• Be in writing, dated and state the name of employee applying.
  • State they are asking for short term flexible working, as set out in Part 6AB of the Employment Relations Act.
  • Give details of the change sought to their normal working arrangements, how long they want the changes to last, when the changes would start and finish, how it will assist the employee to deal with family violence, and what the changes the employer may need to make to accommodate the employee.

Common flexible working arrangements include reduced or increased hours, flexible hours, working remotely or job sharing.

Responding to a request for short term flexible working arrangements.

Employers must reply to a request within 10 working days, and if refusing, must state this and explain the reasons why. 

An employer can refuse a request only if they did not get proof asked for within 10 days of getting the request, or, that they cannot reasonably change working arrangements, because of one of the following ‘non-accommodation’ grounds:

  • not being able to reorganise work among other workers
  • not being able to recruit more workers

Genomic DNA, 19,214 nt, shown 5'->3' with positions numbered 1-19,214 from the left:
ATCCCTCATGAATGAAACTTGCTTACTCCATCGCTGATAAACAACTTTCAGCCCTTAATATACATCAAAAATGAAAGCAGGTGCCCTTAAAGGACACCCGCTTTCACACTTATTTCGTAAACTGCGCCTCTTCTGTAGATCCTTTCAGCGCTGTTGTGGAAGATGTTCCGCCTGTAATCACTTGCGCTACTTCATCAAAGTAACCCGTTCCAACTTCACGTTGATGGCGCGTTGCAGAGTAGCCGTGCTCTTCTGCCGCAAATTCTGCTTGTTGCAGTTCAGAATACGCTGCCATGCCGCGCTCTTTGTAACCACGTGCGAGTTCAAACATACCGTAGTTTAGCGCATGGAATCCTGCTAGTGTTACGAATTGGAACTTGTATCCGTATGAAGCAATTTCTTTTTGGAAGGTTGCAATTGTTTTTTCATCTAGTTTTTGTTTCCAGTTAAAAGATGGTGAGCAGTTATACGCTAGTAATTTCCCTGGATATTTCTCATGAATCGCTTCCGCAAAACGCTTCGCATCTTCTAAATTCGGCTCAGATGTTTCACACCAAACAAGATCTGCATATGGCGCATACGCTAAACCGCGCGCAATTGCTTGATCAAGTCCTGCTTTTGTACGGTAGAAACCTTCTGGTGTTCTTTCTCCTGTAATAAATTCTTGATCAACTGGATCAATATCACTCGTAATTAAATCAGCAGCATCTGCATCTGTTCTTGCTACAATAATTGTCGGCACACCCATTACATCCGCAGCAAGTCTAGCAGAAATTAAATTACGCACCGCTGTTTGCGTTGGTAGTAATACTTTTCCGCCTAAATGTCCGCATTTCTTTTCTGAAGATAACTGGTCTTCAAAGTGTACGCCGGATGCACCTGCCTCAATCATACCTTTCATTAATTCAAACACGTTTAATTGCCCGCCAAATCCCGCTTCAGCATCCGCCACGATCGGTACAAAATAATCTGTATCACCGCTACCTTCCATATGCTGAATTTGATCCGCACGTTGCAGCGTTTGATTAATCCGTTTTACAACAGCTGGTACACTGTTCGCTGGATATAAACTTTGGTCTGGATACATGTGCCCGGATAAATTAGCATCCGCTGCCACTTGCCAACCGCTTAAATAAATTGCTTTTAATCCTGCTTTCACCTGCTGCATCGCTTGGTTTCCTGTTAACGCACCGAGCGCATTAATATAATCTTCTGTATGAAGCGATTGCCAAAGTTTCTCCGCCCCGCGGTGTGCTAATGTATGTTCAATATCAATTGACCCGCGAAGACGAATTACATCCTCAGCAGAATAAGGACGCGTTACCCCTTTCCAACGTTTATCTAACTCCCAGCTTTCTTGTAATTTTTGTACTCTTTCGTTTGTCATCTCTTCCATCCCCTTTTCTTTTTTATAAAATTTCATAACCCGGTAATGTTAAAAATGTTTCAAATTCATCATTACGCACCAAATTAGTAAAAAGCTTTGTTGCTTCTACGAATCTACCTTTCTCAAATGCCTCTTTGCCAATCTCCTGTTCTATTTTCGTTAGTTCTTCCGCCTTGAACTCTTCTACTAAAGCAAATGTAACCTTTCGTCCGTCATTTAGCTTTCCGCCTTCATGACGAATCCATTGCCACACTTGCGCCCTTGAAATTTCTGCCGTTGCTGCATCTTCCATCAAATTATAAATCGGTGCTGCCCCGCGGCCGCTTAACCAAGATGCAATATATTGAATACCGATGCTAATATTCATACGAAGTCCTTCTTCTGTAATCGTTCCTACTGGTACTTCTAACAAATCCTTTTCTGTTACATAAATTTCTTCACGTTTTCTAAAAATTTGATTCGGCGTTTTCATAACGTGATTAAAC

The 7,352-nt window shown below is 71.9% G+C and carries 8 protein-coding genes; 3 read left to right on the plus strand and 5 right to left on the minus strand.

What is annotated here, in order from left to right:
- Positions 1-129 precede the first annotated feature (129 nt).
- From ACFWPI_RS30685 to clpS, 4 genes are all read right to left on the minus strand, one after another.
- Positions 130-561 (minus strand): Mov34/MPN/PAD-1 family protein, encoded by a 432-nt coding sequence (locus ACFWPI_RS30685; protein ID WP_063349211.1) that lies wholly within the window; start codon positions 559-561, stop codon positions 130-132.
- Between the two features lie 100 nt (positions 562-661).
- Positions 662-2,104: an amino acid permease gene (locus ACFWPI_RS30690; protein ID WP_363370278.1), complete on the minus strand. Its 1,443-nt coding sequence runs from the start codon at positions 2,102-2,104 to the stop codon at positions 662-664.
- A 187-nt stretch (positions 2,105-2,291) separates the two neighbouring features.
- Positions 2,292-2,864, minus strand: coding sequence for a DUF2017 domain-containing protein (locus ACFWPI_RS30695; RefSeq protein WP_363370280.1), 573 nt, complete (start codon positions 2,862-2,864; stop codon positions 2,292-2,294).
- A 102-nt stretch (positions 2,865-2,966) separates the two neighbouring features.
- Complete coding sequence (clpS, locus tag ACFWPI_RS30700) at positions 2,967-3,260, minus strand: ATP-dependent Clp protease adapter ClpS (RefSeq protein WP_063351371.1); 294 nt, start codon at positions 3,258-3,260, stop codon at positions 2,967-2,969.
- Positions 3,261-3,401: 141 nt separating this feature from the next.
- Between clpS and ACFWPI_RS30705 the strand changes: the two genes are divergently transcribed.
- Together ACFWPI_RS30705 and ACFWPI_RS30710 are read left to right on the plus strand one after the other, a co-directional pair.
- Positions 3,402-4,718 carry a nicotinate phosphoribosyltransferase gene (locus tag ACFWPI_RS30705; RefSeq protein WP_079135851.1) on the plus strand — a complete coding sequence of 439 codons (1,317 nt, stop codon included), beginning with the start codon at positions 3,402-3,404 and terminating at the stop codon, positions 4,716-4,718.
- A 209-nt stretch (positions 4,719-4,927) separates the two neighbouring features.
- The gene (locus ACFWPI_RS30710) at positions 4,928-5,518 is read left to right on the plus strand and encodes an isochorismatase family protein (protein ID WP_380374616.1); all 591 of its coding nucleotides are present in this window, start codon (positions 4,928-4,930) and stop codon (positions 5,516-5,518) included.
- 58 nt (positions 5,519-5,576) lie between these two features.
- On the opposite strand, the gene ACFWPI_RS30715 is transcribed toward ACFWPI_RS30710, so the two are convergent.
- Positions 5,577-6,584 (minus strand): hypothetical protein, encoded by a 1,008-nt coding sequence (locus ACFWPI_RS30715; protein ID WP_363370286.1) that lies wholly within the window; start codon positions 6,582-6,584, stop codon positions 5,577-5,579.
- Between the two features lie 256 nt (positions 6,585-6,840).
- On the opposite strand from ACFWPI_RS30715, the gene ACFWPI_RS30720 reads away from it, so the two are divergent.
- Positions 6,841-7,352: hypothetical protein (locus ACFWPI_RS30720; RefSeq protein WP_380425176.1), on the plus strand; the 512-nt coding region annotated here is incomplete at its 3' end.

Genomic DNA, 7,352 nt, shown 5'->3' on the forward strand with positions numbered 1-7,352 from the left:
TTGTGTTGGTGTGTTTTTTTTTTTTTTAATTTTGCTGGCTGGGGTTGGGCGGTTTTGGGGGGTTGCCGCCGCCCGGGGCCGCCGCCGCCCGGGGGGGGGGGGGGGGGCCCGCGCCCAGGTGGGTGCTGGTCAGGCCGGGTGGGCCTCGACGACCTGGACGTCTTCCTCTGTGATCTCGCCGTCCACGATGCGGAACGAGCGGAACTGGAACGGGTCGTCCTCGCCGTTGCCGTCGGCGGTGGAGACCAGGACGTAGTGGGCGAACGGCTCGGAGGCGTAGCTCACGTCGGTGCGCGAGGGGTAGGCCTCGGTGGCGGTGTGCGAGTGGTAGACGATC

• a detrimental impact on quality
  • a detrimental impact on performance
  • not enough work expected at the times the employee wants to work
  • changes to the workplace structure that are already planned
  • burden of additional costs
  • detrimental effect on the ability to meet customer demand

As with any actions made by an employer, when considering an application the employer must meet its good faith obligations and consider what is fair and reasonable in all the circumstances.

Guidance for employers requesting proof of Domestic/Family Violence

Employers are legally entitled to request “proof” of family violence. 

If requested, this must be provided by an employee. An employer does not have to pay for domestic violence leave entitlements until proof is received, unless the employee has a reasonable excuse.  

However, the legislation does not set out what amounts to “proof” or a “reasonable excuse” not to provide proof. Examples of proof may include medical reports, court documents, or communication from organisations providing support for the Domestic violence. However, given abuse is not necessarily physical, much abuse is not formally reported, and access to support may not be immediately available, employers need to be careful in considering an employee’s inability to provide “proof”. There may be friends of family who are able to assist the employee with a statement confirming their circumstances, i.e. a less intrusive form of proof.